Noteworthy Correspondence

12 Mar

It is Monday afternoon, and I know what I should be doing. I should be working. I depart for London at the end of the month, and I have an absurd amount of work to finish between now and then. I should be working on edits. I should be working on the updated TRF catalogue. I should be responding to queries, and work emails. I should be…

Instead, I have been glued to this website:

Thanks to my daily update from S&Co., I have spent the last hour perusing the most popular correspondence between musicians and fans, writers and editors, writers and the ASPCA…

Most notable, is a letter written by John Steinbeck to his editor and pal, Pascal Covici. In this letter, Mr. Steinbeck shares his insightful and witty thoughts on the publishing process, where in his opinion the book is “kicked and slashed and gouged” before it ever makes its way into the hands of the readership.

I believe most writers feel this way, and when I think about the heavy bouts of edits I put my clients through, it’s a wonder any of them still speak to me! But like I tell all of my clients, my sole purpose as an editor is to strengthen the manuscript so that it is in top form for submission. So, although it may seem as though I am slashing and gouging a manuscript, in truth, I am making the necessary changes so that the manuscript will be well received by its desired readership. When I edit, I edit as a reader. Being an agent nowadays requires a diverse skill set. To be an agent in this industry, one has to be an avid reader, an editor, a writer, a sales person…and the list goes on. As the industry continues to change (as it is sure to do so), we will see agents adopting even more skills. It makes our jobs extremely challenging, but also very rewarding. With the wrap-up of each work day, no matter how stressful or challenging the days events were, I can at least say that my job is never boring. I am extremely grateful for that.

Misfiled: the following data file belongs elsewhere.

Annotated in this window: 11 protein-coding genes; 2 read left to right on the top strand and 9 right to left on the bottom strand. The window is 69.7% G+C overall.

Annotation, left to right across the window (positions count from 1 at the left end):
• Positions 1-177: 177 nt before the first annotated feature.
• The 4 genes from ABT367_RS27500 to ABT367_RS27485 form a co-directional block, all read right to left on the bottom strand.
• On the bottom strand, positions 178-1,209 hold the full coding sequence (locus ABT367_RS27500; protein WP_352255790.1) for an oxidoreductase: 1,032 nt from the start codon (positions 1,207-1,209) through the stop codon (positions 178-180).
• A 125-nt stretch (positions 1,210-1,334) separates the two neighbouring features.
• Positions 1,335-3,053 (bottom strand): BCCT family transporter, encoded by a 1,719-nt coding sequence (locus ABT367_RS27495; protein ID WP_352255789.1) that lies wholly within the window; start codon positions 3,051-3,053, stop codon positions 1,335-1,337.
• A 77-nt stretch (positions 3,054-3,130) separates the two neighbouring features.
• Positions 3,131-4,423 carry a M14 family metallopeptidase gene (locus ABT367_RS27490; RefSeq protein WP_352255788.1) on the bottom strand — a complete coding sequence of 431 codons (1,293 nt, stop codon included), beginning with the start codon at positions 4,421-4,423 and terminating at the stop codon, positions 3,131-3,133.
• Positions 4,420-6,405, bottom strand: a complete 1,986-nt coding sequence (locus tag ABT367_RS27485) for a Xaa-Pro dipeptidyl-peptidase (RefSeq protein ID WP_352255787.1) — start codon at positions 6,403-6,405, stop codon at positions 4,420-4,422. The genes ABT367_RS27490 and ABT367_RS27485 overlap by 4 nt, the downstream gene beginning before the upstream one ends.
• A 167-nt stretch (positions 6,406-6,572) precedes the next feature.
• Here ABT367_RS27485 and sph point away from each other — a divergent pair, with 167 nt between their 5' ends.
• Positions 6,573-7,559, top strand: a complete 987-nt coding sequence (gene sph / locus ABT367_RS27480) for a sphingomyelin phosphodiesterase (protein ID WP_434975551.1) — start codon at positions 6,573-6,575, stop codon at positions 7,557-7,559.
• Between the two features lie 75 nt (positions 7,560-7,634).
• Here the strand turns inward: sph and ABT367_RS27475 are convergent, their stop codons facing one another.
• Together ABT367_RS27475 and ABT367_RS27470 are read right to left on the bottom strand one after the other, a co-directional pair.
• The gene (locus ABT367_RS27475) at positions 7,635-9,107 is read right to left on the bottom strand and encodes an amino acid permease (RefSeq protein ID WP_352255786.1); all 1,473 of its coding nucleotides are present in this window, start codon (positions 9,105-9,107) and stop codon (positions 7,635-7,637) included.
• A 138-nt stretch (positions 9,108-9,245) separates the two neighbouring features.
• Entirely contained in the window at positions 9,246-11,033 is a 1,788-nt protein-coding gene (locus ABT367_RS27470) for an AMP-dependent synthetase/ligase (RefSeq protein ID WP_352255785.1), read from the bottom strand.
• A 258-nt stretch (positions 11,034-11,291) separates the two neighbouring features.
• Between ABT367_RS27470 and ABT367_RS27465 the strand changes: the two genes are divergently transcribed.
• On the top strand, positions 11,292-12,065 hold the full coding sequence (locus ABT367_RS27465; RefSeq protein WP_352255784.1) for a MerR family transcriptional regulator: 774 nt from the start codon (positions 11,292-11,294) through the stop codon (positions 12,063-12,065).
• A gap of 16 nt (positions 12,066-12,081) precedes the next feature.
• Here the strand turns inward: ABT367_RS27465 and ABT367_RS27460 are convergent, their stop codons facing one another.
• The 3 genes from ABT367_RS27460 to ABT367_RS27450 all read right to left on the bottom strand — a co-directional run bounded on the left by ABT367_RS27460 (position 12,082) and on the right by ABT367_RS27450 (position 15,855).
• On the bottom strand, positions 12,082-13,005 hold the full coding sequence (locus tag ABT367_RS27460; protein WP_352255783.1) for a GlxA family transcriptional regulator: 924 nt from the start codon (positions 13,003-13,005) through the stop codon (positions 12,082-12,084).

4 Responses to “Noteworthy Correspondence”

  1. Jeff Emmerson March 12, 2012 at 7:38 pm #

    I absolutely LOVE how you’re actually human in this post, when so damn many lit agents (in my experience) sound like lifeless, stuck-up assholes. You’re right, of course, and I’m hiring established experts (editing, proposals, etc.) to make sure I don’t a) get in my own way, and b) waste time via pitfalls that hiring reputable leaders in their respective fields prevents.

    Why would I send you shit when I can send you a heart-wrenching memoir MS that’s destined to get me a book deal? I wouldn’t waste OUR time.

    Be strong, and you ROCK!

    (Sent via iPhone)

    • literaryagent007 March 12, 2012 at 8:07 pm #

      Hi Jeff,

      Well, I am happy to hear you think of me as being human! Like any industry, there are always going to be a few bad apples. In your case it sounds as though it has been more like a bushel? I certainly cannot speak for other agencies, but the agents I work with are a fantastic group of people. They are very devoted to their clients, and are passionate about promoting literature. In an ideal world, this would be the case for all literary agents. What is good to hear, is that you are still keen and willing to work with an agent. It’s like any other relationship in life…it’s important to find the right fit.

      It sounds to me like you are going about things in the right way. It is always a good idea to have a fresh pair of eyes assess/edit your work prior to submitting it to an agent. Most agents do edit, but their edits are meant to be the finishing touches so that the ms is polished enough by the time it reaches the editors. And agents are busy people, and there are only so many edits they are willing to do on a ms to prepare it for submission. So the cleaner the ms is, the better!

  2. spectacularlyfamous April 20, 2012 at 2:52 am #

    Ack! I love this link. I wish I had copies of all the fan mail I used to write to the Hanson brothers when I was a teenager. My favourite is this one from Harper Lee: How to live your life in a nutshell. (I think I was writing to the wrong people).

  3. literaryagent007 April 20, 2012 at 2:20 pm #

    Ha, yes. This site is incredibly addictive. I have lost count of all the hours spent perusing those letters. The HL letter is one of my favourites as well!


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